This physical ring is implemented in Token Ring's hardware. The Token Ring hub,
known more properly as a Multi-Station Access Unit (MSAU), provides a physical
ring at the electronics level.
Star topology LANs actually use a bus, but have connections to networked
devices that "radiate" out from a common point. This common point is the
hub, as shown in Figure 3.8. Unlike ring topologies--physical or virtual--each
networked device in a star topology can access the media independently. These networked
devices have to share the hub's available bandwidth. An example of a LAN with a star
topology is 10BaseT ethernet.
Figure 3.8. Star topology.
A small LAN with a star topology features connections that radiate out from a
common point. Each connected device can initiate media access independent of the
other connected devices. The risk inherent in the star topology is that the concentrator
is a single point of failure. If it fails, all the devices connected to it lose connectivity
with the LAN.
Star topologies have become the dominant topology type in contemporary LANs. Star
topologies are flexible, scalable, and relatively inexpensive compared to more sophisticated
LANs with strictly regulated access methods. Stars have all but made buses and rings
obsolete in LAN topologies and have formed the basis for the final LAN topology:
A switch is a multiport, Data Link Layer (OSI Reference Model Layer 2)
device. A switch "learns" Media Access Control (MAC) addresses and stores
them in an internal lookup table. Temporary, switched paths are created between the
frame's originator and its intended recipient, and the frames are forwarded along
that temporary path.
Switched LANs, regardless of their architecture, feature a star bus topology (see
Figure 3.9). The star bus topology features multiple connections to a switching hub.
Each port, and the device to which it connects, has its own dedicated bandwidth.
Although originally switches forwarded frames based upon their MAC address, technological
advances are rapidly changing this. Switches are available that can process cells,
frames, and even packets that use a Layer 3 address like IP.
NOTE: A frame is a variable length structure that contains data, source,
and destination addresses, and other data fields required for its carriage and forwarding
in Layer 2 of the OSI Reference Model. Cells are similar to frames, except
that they feature a fixed, not variable, length. Packets are a construct of
protocols that operate at Layer 3 of the OSI Reference Model. IP and IPX are two
examples of Layer 3 protocols that use packets to encapsulate data for transport
to foreign domains.
Figure 3.9. A switched LAN uses the star bus topology.
Switches can improve the performance of a LAN in two important ways. First, they
increase the aggregate bandwidth available throughout that network. For example,
a switched ethernet hub with 8 ports contains 8 separate collision domains of 10Mbps
each, for an total of 80Mbps of bandwidth.
Switches also improve LAN performance by reducing the number of devices forced
to share each segment of bandwidth. Each switch-delineated collision domain is inhabited
by only two devices: the networked device and the port on the switching hub to which
it connects. These are the only two devices that can compete for the 10Mbps of bandwidth
on their segment. In networks that do not utilize a media access method based on
competition for bandwidth, like Token Ring or FDDI, the tokens circulate among a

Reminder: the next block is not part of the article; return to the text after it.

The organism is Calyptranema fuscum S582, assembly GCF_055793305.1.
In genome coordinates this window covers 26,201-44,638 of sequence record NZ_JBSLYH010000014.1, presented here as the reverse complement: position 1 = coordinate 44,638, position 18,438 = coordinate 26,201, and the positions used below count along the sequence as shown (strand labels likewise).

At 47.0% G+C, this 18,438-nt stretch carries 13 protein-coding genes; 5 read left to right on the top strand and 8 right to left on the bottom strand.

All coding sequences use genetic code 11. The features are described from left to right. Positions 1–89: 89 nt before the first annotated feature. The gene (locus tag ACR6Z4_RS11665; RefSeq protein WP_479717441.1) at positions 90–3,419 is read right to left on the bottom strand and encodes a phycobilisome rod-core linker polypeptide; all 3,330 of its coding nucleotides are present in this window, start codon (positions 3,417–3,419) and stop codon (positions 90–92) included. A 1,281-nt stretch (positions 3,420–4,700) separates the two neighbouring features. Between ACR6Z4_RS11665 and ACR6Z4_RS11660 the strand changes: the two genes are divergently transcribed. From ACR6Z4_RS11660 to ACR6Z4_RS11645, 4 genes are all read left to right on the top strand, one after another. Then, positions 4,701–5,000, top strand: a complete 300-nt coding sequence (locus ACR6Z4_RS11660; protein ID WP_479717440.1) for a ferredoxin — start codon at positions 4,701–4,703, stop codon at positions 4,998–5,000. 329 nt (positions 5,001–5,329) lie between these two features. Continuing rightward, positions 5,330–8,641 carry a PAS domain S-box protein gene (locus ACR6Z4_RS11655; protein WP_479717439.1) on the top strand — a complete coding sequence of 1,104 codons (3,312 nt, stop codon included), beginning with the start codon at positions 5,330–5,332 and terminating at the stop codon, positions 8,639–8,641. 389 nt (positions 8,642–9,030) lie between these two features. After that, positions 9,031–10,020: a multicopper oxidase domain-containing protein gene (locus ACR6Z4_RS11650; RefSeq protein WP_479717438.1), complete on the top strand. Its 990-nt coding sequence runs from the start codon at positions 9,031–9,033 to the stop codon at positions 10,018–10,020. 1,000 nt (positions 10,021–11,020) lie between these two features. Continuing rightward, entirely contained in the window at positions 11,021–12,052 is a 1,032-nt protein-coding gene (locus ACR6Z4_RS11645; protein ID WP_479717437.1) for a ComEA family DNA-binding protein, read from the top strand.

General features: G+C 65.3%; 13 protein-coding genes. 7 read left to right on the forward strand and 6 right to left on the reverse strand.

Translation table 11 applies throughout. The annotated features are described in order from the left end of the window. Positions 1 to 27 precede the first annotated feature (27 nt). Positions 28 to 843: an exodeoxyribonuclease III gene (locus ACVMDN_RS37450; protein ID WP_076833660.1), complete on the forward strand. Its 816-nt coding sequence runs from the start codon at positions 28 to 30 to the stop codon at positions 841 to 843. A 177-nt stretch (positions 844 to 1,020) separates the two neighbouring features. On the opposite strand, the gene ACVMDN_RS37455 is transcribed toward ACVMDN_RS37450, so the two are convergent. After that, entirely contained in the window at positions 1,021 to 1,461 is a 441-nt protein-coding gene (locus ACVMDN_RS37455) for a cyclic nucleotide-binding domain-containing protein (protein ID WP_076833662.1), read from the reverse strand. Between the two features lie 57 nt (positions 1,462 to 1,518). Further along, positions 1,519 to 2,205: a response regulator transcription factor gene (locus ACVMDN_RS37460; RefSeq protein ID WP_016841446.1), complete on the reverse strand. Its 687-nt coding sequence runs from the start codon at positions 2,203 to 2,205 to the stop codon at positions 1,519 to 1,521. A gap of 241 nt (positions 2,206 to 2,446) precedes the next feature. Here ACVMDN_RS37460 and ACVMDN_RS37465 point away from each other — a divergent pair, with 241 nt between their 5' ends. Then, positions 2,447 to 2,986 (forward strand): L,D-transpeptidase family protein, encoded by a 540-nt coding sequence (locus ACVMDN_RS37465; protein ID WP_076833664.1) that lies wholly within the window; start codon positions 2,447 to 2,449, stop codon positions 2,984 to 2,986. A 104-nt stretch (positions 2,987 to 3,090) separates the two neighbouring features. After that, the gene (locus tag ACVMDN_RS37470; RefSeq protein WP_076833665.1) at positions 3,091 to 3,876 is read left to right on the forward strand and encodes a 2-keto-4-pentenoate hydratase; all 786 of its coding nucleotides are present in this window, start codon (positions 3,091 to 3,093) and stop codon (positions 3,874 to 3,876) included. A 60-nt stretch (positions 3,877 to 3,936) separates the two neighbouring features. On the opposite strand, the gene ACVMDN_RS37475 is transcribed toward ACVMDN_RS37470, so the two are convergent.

much smaller number of networked machines than are typically supported in competition-based
One area for concern with large switched implementations is that switches do not
isolate broadcasts. They bolster performance solely by segmenting collision, not
broadcast, domains. Excessive broadcast traffic can significantly and adversely impact
Switches actually implement a star bus topology, regardless of which Data
Link Layer protocol they are designed for. Given that the word "switch"
has become readily understood (thanks to the tireless marketing campaigns of switch
manufacturers), it has become more descriptive than star bus. Consequently, switching
could be regarded as a new, fourth topology. The MCSE exam, however, does not regard
switching as a discrete topology. The term that Microsoft uses to describe switched
LANs is star bus, regardless of the LAN's architecture.
This lab aids your learning by testing you on the information presented in this
chapter as well as giving you exercises to hone your skills. Answers can be found
in Appendix B, "Answers to Review Questions."
A. Novell PC
D. Network PC
2. What is the biggest disadvantage of the Star topology?
A. There isn't one
B. If one node goes down, it brings down the entire ring
C. If the hub goes down, it brings down all the nodes on that section
D. If the hub goes down, it brings down all the nodes on all of the rings
3. The __________ of the network concerns how network devices are physically
and electrically (or optically) interconnected.
C. Both A and B
D. None of the above
4. The principal topologies used with LANs are:
D. All of the above
D. Both A and B
E. Both A and C
6. What are the various types of ring architectures?
D. Both A and B
E. Both A and C
A. Ring Topology
B. Bus Topology
C. Star Topology
D. None of the above
8. In a __________, each workstation attaches to a common backplane via
its own physical cable that terminates at the hub.
A. Ring Topology
B. Bus Topology
D. None of the above
9. In a __________, the cable system forms a loop with workstations attached
at various intervals around the loop.
A. Ring Topology
B. Bus Topology
C. Star-wired Bus Topology
D. None of the above
10. The Media Access Control (MAC) is a sublayer of the:
A. Network Layer
B. Transport Layer
C. Physical Layer
D. Data Link Layer